We have blogged before about the “ABC Test,” used in Connecticut to determine whether a worker is considered an employee for purposes of eligibility for unemployment compensation benefits. Most recently, my partner Michael LaVelle discussed a 2016 Connecticut Supreme Court decision, Standard Oil of Connecticut, Inc. v. Administrator, in which the Court held that workers who installed and serviced home heating systems were independent contractors rather than employees under the ABC test. They exercised enough control over their own schedules and performance of the work to satisfy part “A” of the test, and the customers’ homes, where the work was performed, could not be considered the employer’s places of business, since they remained under the homeowners’ control, thus satisfying part “B.”
A case now awaiting argument at the Court addresses part “C” of the test, which was not at issue in the Standard Oil case. Part C requires that a worker, to be classified as an independent contractor rather than an employee, “is customarily engaged in an independently established trade, occupation, profession or business of the same nature as that involved in the service performed.” In applying this test, the Connecticut Department of Labor examines such factors as whether the individual has established a business entity, has business cards or other marketing materials for the business, has a clientele that includes other customers in addition to the putative employer, employs others, performs services under the individual’s name rather than that of the putative employer, and faces the prospect of both profit and loss.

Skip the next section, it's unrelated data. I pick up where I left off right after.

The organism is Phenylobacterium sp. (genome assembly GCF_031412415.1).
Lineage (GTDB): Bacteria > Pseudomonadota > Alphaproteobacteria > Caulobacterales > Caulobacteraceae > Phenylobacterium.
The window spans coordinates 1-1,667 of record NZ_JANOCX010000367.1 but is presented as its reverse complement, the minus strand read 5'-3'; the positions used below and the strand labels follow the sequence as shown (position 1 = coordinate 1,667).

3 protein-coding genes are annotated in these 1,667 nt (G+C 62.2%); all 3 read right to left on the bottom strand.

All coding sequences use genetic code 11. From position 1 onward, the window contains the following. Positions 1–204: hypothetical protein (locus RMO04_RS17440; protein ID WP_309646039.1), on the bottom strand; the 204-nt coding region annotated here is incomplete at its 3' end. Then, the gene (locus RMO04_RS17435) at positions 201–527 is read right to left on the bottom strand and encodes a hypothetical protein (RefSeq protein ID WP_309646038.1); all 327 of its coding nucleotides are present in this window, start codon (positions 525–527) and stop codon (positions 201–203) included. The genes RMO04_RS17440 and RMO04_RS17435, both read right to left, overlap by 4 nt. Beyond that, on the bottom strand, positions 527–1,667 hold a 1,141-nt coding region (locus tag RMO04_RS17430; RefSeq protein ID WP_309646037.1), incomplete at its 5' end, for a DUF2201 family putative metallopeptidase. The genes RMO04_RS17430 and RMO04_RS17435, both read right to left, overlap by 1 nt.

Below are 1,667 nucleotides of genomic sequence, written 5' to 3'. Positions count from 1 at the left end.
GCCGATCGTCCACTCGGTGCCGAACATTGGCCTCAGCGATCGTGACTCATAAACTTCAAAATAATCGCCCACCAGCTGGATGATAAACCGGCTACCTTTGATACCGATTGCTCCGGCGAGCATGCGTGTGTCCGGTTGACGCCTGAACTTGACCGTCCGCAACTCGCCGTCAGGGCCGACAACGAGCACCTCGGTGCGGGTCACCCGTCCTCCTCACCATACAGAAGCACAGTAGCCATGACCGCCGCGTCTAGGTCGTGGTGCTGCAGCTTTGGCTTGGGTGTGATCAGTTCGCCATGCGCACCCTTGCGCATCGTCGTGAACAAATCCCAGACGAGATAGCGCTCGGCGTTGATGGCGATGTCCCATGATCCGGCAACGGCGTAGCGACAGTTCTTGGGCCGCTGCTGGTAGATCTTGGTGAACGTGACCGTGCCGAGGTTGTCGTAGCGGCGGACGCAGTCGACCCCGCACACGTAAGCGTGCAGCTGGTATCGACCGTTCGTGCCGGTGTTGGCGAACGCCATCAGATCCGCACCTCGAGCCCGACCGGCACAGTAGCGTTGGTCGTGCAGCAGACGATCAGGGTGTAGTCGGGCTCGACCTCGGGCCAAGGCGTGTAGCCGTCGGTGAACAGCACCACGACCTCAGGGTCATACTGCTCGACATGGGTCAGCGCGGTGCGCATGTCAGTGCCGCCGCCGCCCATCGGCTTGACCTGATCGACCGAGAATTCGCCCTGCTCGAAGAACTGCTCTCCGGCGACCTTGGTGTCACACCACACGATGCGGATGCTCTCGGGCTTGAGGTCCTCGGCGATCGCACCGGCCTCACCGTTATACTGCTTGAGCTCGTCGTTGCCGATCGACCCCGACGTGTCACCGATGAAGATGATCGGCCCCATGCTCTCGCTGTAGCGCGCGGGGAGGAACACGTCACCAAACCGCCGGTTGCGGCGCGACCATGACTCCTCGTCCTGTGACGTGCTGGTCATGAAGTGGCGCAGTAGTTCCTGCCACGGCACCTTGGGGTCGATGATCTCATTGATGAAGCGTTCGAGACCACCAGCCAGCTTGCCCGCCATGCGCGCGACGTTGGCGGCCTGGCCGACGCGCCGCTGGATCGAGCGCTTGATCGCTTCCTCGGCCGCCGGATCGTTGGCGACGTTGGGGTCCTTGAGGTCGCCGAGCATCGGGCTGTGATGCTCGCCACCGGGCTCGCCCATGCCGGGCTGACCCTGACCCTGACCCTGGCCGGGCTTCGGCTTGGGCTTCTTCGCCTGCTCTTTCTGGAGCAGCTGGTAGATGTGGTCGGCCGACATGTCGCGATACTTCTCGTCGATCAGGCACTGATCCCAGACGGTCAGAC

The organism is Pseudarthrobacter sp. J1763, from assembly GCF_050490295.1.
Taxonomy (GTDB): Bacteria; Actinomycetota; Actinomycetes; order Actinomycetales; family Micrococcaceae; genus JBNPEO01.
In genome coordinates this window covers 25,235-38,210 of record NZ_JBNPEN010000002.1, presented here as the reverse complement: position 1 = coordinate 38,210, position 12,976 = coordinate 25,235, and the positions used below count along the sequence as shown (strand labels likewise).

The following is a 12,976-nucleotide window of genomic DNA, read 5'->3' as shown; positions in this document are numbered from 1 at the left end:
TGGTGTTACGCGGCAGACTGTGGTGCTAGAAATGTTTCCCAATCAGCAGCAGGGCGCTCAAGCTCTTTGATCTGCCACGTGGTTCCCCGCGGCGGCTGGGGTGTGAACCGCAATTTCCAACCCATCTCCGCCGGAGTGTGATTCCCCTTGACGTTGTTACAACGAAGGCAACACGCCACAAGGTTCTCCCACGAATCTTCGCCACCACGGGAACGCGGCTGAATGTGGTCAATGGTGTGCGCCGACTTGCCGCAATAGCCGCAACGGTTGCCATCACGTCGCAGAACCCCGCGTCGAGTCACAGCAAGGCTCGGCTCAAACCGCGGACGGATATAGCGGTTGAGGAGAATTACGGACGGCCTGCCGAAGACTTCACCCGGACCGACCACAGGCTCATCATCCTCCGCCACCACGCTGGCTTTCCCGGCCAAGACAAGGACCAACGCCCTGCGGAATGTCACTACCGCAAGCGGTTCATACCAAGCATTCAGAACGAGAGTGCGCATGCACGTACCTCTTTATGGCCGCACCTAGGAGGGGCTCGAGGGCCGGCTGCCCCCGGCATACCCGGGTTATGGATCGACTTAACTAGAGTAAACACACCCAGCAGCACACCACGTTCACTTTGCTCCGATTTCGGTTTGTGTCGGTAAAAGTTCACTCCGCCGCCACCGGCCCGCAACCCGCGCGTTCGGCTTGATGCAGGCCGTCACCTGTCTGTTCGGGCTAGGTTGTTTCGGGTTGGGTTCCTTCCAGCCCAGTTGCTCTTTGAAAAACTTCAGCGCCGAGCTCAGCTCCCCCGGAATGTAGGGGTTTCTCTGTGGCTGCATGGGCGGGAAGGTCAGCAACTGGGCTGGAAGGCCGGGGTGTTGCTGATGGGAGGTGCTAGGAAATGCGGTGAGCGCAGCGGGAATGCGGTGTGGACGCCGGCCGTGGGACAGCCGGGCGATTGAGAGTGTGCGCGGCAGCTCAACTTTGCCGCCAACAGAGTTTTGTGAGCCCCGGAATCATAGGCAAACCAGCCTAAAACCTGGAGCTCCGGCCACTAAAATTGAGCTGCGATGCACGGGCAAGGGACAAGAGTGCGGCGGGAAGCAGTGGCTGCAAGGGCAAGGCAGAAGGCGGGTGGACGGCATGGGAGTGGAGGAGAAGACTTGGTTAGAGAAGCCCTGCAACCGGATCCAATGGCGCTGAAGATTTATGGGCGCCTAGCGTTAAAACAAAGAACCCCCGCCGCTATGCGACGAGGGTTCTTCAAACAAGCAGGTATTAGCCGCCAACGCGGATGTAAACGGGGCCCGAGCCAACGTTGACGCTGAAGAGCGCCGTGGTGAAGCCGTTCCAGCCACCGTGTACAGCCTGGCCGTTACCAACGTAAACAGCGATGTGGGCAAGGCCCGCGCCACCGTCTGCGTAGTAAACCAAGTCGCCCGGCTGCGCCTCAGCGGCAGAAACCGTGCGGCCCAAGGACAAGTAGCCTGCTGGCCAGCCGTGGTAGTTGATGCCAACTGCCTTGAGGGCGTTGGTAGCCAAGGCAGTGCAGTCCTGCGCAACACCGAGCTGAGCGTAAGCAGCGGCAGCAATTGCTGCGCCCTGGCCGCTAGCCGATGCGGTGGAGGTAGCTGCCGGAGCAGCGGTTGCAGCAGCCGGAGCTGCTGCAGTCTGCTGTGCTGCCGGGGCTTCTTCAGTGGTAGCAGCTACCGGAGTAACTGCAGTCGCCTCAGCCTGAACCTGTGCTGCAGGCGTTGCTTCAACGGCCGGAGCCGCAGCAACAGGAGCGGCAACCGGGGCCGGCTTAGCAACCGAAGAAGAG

In Southwest Appraisal Group, LLC, v. Administrator, the Employment Security Board of Review concluded that licensed appraisers engaged by Southwest to provide auto damage appraisals to insurance companies were employees of Southwest, not contractors. The Board found that they were not “customarily engaged” in an independent business or occupation because they did not perform similar services for other clients or customers during the time that they performed services for Southwest. The Superior Court affirmed, and Southwest appealed. The case has been fully briefed, but has not yet been scheduled for oral argument.
In the briefs the State argues, among other things, that its interpretation of the statutory test ensures that workers classified as contractors will be economically independent, in that they will not face unemployment and loss of all income from work if the relationship with a particular customer ends. Southwest argues that the statute has never been interpreted to require that in order to be considered a contractor, a worker must be actually performing services for others at the same time that he or she is performing services for the putative employer. Southwest contends that imposing this allegedly new requirement will be damaging to the Connecticut economy.
Whatever one thinks about either the statutory interpretation argument or the potential economic consequences of a decision in either direction, it is worth noting that the State’s position is broadly consistent with the U.S. Department of Labor’s July 2015 Administrator’s Interpretation on “The Application of the Fair Labor Standards Act’s ‘Suffer or Permit’ Standard in the Identification of Employees Who Are Misclassified as Independent Contractors.” That detailed guidance document on the question of whether workers are properly classified as employees or contractors for purposes of the Fair Labor Standards Act states that the issue of economic dependence is “the ultimate question.” This is an area where different tests are used for different purposes – e.g. unemployment compensation, tax matters, the FLSA – and a more consistent set of standards would at least have the virtue of reducing uncertainty in classifying workers. Connecticut employers who use independent contractors in their business operations should be awaiting a decision in the Southwest Appraisal Group case with interest.